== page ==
More FTSE 100 falls this week? No worries!

The FTSE 100 lost over 5.3% last week, as global stock markets were rocked by bank crises. Though I expect more volatility this week, I’m not too worried.

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Last week was an unhappy one for owners of UK shares, especially banking stocks. In five trading sessions, the FTSE 100 dropped over 5.3%. However, US stocks fared much better, with the S&P 500 up 2.1%. Once again, this shows the power of portfolio diversification — spreading one’s money widely.

The Footsie is far from a bear market

At its 16 February all-time high, the FTSE 100 was up 8% for 2023. As I write, it has since dived 8.8% from this peak. This leaves it down 1.6% in 2023 so far.

Though I’m hearing many people worrying about another stock-market crash, the Footsie is a long way from a bear market. This happens when an index falls by a fifth or more from a previous peak.

Thus, for the UK’s main index to enter a bear market, the FTSE 100 would have to fall below 6,437.6 points. That’s roughly 900 points to go.

This week could be another roller-coaster ride

For the record, I don’t expect the FTSE 100 to drop below 6,500 points any time soon. It could do so, but would be incredibly cheap at those levels. In fact, it might even be the most undervalued major stock market index in the world.

That said, I expect continued volatility and price falls this week in the London market. Indeed, pre-market indicators suggest that the FTSE 100 will open down 18 points (-0.25%) on Monday.

This market instability was triggered by the collapse of two mid-sized, tech-focused US banks over a week ago. Fears of ‘bank contagion’ then rapidly spread across global markets.

The latest domino to wobble in this liquidity crisis is Credit Suisse, Switzerland’s second-largest bank. Having been badly run for much of the past 15 years, ‘Debit Suisse’ has lurched from one crisis to another.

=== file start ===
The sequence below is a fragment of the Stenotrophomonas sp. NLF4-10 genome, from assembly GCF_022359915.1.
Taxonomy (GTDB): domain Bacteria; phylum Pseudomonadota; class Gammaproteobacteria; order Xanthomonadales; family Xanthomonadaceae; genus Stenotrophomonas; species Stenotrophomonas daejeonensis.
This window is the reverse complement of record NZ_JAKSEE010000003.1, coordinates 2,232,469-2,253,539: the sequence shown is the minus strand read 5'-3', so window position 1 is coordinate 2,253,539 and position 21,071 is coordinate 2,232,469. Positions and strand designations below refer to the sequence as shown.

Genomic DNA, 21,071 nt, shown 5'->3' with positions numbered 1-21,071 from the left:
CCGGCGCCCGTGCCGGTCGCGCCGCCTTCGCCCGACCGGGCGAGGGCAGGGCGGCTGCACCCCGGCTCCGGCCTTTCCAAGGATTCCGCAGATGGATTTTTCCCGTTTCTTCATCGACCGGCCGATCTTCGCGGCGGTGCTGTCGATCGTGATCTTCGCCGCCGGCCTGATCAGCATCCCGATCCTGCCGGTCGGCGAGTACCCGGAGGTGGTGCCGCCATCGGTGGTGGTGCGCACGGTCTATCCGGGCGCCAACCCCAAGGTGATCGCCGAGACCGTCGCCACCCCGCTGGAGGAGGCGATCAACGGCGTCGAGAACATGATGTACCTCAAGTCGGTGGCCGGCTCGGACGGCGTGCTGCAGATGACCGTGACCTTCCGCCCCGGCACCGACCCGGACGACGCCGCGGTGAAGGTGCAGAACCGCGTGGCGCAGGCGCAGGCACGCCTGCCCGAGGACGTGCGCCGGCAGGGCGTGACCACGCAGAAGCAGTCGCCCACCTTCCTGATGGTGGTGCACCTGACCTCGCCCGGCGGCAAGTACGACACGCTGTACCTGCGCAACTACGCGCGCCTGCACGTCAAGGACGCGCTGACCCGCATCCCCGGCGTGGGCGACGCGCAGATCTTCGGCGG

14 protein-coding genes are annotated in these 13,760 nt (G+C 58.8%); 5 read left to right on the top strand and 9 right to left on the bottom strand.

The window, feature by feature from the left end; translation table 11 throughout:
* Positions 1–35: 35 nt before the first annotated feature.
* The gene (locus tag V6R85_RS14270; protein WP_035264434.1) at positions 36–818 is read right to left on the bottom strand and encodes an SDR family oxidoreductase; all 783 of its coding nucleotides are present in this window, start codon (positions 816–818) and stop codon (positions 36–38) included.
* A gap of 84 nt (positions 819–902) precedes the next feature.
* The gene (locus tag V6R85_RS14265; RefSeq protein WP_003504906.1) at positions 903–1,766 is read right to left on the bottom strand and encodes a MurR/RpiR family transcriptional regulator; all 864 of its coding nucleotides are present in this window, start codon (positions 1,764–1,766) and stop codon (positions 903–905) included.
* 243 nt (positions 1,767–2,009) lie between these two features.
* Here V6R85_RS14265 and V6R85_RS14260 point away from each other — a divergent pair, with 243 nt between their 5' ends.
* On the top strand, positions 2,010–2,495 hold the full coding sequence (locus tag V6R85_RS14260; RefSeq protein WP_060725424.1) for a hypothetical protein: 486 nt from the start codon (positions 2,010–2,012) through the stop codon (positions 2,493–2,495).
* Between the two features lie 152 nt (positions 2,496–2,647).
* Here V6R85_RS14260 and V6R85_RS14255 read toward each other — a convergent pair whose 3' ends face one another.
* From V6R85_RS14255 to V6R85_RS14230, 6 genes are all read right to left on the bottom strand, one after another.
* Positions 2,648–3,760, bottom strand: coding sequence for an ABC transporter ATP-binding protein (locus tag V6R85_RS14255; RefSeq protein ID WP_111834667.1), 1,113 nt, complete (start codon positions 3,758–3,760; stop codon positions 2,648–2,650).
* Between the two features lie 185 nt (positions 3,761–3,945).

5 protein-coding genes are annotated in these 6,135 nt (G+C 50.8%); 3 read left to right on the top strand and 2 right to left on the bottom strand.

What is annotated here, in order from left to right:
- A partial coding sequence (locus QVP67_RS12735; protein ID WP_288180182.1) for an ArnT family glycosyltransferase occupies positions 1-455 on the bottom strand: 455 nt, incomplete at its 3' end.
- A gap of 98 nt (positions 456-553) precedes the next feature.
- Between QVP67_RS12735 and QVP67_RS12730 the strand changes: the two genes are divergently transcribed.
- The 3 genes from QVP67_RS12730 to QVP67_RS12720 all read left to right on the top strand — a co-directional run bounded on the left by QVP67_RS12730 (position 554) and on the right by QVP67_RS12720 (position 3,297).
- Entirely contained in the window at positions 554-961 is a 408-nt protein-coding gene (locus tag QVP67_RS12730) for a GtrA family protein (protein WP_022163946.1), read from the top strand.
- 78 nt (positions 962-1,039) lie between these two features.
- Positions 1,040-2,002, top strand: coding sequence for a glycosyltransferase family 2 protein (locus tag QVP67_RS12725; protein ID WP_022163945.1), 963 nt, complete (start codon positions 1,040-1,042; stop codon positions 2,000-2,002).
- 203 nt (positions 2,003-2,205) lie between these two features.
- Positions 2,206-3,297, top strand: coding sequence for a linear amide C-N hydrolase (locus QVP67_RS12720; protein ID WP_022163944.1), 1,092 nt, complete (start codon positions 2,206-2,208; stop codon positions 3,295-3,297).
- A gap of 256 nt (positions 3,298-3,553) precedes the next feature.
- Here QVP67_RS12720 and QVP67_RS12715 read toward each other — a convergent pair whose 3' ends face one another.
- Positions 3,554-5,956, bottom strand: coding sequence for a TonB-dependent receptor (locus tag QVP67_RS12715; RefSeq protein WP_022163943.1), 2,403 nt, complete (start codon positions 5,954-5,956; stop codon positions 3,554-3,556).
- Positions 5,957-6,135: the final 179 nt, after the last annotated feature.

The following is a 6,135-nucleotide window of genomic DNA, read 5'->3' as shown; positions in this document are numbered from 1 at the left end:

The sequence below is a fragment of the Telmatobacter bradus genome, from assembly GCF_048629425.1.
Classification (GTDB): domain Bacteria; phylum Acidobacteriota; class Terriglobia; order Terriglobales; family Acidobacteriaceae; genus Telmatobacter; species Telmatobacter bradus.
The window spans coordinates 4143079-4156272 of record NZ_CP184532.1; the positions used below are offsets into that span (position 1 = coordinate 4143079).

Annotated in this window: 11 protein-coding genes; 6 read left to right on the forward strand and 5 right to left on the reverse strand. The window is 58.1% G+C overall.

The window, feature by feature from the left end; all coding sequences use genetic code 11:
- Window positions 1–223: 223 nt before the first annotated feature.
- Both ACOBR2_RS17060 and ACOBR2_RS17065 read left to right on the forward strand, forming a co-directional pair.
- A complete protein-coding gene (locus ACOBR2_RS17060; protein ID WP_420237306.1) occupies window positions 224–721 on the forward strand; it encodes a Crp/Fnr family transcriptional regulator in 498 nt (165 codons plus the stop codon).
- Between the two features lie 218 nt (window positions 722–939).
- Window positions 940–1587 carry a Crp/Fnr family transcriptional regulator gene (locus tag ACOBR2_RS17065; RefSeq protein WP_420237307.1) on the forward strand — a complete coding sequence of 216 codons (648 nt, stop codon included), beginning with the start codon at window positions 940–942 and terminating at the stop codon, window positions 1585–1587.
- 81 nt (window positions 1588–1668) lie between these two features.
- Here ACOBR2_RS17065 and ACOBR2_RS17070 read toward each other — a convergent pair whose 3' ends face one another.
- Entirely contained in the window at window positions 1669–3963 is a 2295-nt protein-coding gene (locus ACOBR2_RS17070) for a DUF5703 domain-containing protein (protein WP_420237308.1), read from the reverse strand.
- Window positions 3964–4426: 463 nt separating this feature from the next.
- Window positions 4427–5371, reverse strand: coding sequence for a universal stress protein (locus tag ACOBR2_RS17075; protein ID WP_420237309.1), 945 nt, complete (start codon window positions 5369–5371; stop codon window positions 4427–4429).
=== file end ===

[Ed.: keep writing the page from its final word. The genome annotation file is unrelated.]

Now in a weakened state after a run on its deposit base, larger Swiss rival UBS has offered to take over the bank for 50 Swiss cents (45p) per share. This values it at over $2bn, but that’s more than 73% below Friday’s closing value, when the share price was CHF1.86 (£1.65).

The FTSE 100 might get worse before it gets better

As I recall all too well from covering the global financial crisis of 2007-09, bank runs can do huge harm to financial markets. Also, it’s simply not possible to predict when this storm will be over until it’s well into the rear-view mirror. At present, Mr Market’s mood seems rather panicky to me.

Even so, I see the FTSE 100 as remarkably cheap today. I’d gladly pour even more money into Footsie stocks at deeper discounts. Alas, my wife and I are already fully invested in shares. So we’ll just have to sit back and keep collecting our cash dividends, while waiting for this latest storm to subside.

But when the next tax year starts on 6 April, we’ll rush to buy quality shares — including bank stocks — at knock-down prices. This strategy has served us well for 35 years and more!

Should you invest, the value of your investment may rise or fall and your capital is at risk. Before investing, your individual circumstances should be assessed. Consider taking independent financial advice.

Views expressed on the companies mentioned in this article are those of the writer and therefore may differ from the official recommendations we make in our subscription services, such as Share Advisor, Hidden Winners and Pro. Here at The Motley Fool, we believe that considering a diverse range of insights makes us better investors.

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